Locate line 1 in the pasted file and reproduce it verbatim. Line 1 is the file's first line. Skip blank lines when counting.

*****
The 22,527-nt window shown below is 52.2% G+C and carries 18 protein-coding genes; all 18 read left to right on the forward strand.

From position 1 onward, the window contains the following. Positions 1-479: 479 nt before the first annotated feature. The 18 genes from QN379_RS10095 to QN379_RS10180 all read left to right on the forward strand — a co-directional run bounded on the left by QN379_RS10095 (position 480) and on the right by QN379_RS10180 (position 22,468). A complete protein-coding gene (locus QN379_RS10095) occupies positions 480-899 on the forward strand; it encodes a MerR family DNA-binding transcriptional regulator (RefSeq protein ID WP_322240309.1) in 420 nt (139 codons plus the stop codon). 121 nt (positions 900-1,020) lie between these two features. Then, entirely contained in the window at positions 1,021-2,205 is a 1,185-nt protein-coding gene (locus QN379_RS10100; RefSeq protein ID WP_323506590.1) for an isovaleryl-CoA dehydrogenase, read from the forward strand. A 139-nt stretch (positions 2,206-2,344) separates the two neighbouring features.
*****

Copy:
The 22,527-nt window shown below is 52.2% G+C and carries 18 protein-coding genes; all 18 read left to right on the forward strand.